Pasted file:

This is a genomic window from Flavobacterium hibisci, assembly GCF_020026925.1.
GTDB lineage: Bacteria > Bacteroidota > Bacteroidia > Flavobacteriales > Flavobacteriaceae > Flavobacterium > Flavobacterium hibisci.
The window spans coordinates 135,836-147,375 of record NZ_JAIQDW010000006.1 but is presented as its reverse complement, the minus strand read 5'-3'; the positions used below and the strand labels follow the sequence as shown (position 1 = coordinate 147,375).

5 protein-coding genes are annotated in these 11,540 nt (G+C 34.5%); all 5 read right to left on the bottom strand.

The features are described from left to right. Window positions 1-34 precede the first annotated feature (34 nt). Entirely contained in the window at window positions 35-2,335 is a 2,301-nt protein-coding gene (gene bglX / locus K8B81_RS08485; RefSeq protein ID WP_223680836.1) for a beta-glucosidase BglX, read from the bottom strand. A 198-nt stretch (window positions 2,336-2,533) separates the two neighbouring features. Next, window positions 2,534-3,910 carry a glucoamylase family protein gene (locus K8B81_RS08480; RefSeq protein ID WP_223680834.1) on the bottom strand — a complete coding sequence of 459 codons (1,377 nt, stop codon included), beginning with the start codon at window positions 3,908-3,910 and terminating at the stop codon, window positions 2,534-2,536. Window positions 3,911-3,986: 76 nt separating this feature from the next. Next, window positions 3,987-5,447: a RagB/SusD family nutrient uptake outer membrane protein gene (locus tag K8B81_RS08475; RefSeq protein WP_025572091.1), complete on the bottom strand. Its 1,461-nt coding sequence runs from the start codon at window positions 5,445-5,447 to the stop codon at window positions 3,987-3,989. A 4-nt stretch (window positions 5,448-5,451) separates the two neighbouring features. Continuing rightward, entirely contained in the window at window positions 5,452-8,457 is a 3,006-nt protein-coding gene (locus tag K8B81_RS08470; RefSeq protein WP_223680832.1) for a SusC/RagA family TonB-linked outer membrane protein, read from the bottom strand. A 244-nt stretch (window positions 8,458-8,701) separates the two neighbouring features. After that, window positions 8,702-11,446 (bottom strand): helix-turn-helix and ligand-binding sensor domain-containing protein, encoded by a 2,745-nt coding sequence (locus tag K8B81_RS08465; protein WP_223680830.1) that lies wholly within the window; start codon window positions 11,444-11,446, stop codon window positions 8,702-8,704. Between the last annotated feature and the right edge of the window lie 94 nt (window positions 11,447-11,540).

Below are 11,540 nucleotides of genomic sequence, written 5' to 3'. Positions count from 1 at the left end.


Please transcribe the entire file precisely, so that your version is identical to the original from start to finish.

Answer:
This is a genomic window from Flavobacterium hibisci, assembly GCF_020026925.1.
GTDB lineage: Bacteria > Bacteroidota > Bacteroidia > Flavobacteriales > Flavobacteriaceae > Flavobacterium > Flavobacterium hibisci.
The window spans coordinates 135,836-147,375 of record NZ_JAIQDW010000006.1 but is presented as its reverse complement, the minus strand read 5'-3'; the positions used below and the strand labels follow the sequence as shown (position 1 = coordinate 147,375).

5 protein-coding genes are annotated in these 11,540 nt (G+C 34.5%); all 5 read right to left on the bottom strand.

The features are described from left to right. Window positions 1-34 precede the first annotated feature (34 nt). Entirely contained in the window at window positions 35-2,335 is a 2,301-nt protein-coding gene (gene bglX / locus K8B81_RS08485; RefSeq protein ID WP_223680836.1) for a beta-glucosidase BglX, read from the bottom strand. A 198-nt stretch (window positions 2,336-2,533) separates the two neighbouring features. Next, window positions 2,534-3,910 carry a glucoamylase family protein gene (locus K8B81_RS08480; RefSeq protein ID WP_223680834.1) on the bottom strand — a complete coding sequence of 459 codons (1,377 nt, stop codon included), beginning with the start codon at window positions 3,908-3,910 and terminating at the stop codon, window positions 2,534-2,536. Window positions 3,911-3,986: 76 nt separating this feature from the next. Next, window positions 3,987-5,447: a RagB/SusD family nutrient uptake outer membrane protein gene (locus tag K8B81_RS08475; RefSeq protein WP_025572091.1), complete on the bottom strand. Its 1,461-nt coding sequence runs from the start codon at window positions 5,445-5,447 to the stop codon at window positions 3,987-3,989. A 4-nt stretch (window positions 5,448-5,451) separates the two neighbouring features. Continuing rightward, entirely contained in the window at window positions 5,452-8,457 is a 3,006-nt protein-coding gene (locus tag K8B81_RS08470; RefSeq protein WP_223680832.1) for a SusC/RagA family TonB-linked outer membrane protein, read from the bottom strand. A 244-nt stretch (window positions 8,458-8,701) separates the two neighbouring features. After that, window positions 8,702-11,446 (bottom strand): helix-turn-helix and ligand-binding sensor domain-containing protein, encoded by a 2,745-nt coding sequence (locus tag K8B81_RS08465; protein WP_223680830.1) that lies wholly within the window; start codon window positions 11,444-11,446, stop codon window positions 8,702-8,704. Between the last annotated feature and the right edge of the window lie 94 nt (window positions 11,447-11,540).

Below are 11,540 nucleotides of genomic sequence, written 5' to 3'. Positions count from 1 at the left end.